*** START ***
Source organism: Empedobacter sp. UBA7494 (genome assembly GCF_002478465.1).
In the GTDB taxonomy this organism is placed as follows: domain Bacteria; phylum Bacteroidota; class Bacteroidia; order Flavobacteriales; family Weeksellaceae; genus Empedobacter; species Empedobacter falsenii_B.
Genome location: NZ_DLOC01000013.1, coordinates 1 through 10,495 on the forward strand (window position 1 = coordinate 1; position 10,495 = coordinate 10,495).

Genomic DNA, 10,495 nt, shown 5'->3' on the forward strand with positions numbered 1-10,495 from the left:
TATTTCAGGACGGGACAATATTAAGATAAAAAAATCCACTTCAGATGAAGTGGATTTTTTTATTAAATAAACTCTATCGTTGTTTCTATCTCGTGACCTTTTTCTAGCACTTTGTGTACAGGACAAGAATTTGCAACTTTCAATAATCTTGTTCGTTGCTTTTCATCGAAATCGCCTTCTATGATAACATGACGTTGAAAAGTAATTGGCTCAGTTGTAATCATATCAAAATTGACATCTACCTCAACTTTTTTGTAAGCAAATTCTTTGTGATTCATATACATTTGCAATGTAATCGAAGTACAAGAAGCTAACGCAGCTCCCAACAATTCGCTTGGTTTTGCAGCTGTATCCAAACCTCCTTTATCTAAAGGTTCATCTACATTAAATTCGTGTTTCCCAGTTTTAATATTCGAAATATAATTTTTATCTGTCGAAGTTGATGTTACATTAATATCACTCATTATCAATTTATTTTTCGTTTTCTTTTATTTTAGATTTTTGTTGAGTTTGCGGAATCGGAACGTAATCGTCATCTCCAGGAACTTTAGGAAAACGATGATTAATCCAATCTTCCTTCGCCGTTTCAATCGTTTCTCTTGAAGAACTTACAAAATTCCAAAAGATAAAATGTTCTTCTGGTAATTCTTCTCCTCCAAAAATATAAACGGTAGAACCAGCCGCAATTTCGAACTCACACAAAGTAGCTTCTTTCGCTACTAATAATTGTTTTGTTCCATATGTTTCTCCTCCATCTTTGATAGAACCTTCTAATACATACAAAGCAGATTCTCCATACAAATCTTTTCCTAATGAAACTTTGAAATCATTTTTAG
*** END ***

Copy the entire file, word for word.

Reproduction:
Source organism: Empedobacter sp. UBA7494 (genome assembly GCF_002478465.1).
In the GTDB taxonomy this organism is placed as follows: domain Bacteria; phylum Bacteroidota; class Bacteroidia; order Flavobacteriales; family Weeksellaceae; genus Empedobacter; species Empedobacter falsenii_B.
Genome location: NZ_DLOC01000013.1, coordinates 1 through 10,495 on the forward strand (window position 1 = coordinate 1; position 10,495 = coordinate 10,495).

Genomic DNA, 10,495 nt, shown 5'->3' on the forward strand with positions numbered 1-10,495 from the left:
TATTTCAGGACGGGACAATATTAAGATAAAAAAATCCACTTCAGATGAAGTGGATTTTTTTATTAAATAAACTCTATCGTTGTTTCTATCTCGTGACCTTTTTCTAGCACTTTGTGTACAGGACAAGAATTTGCAACTTTCAATAATCTTGTTCGTTGCTTTTCATCGAAATCGCCTTCTATGATAACATGACGTTGAAAAGTAATTGGCTCAGTTGTAATCATATCAAAATTGACATCTACCTCAACTTTTTTGTAAGCAAATTCTTTGTGATTCATATACATTTGCAATGTAATCGAAGTACAAGAAGCTAACGCAGCTCCCAACAATTCGCTTGGTTTTGCAGCTGTATCCAAACCTCCTTTATCTAAAGGTTCATCTACATTAAATTCGTGTTTCCCAGTTTTAATATTCGAAATATAATTTTTATCTGTCGAAGTTGATGTTACATTAATATCACTCATTATCAATTTATTTTTCGTTTTCTTTTATTTTAGATTTTTGTTGAGTTTGCGGAATCGGAACGTAATCGTCATCTCCAGGAACTTTAGGAAAACGATGATTAATCCAATCTTCCTTCGCCGTTTCAATCGTTTCTCTTGAAGAACTTACAAAATTCCAAAAGATAAAATGTTCTTCTGGTAATTCTTCTCCTCCAAAAATATAAACGGTAGAACCAGCCGCAATTTCGAACTCACACAAAGTAGCTTCTTTCGCTACTAATAATTGTTTTGTTCCATATGTTTCTCCTCCATCTTTGATAGAACCTTCTAATACATACAAAGCAGATTCTCCATACAAATCTTTTCCTAATGAAACTTTGAAATCATTTTTAG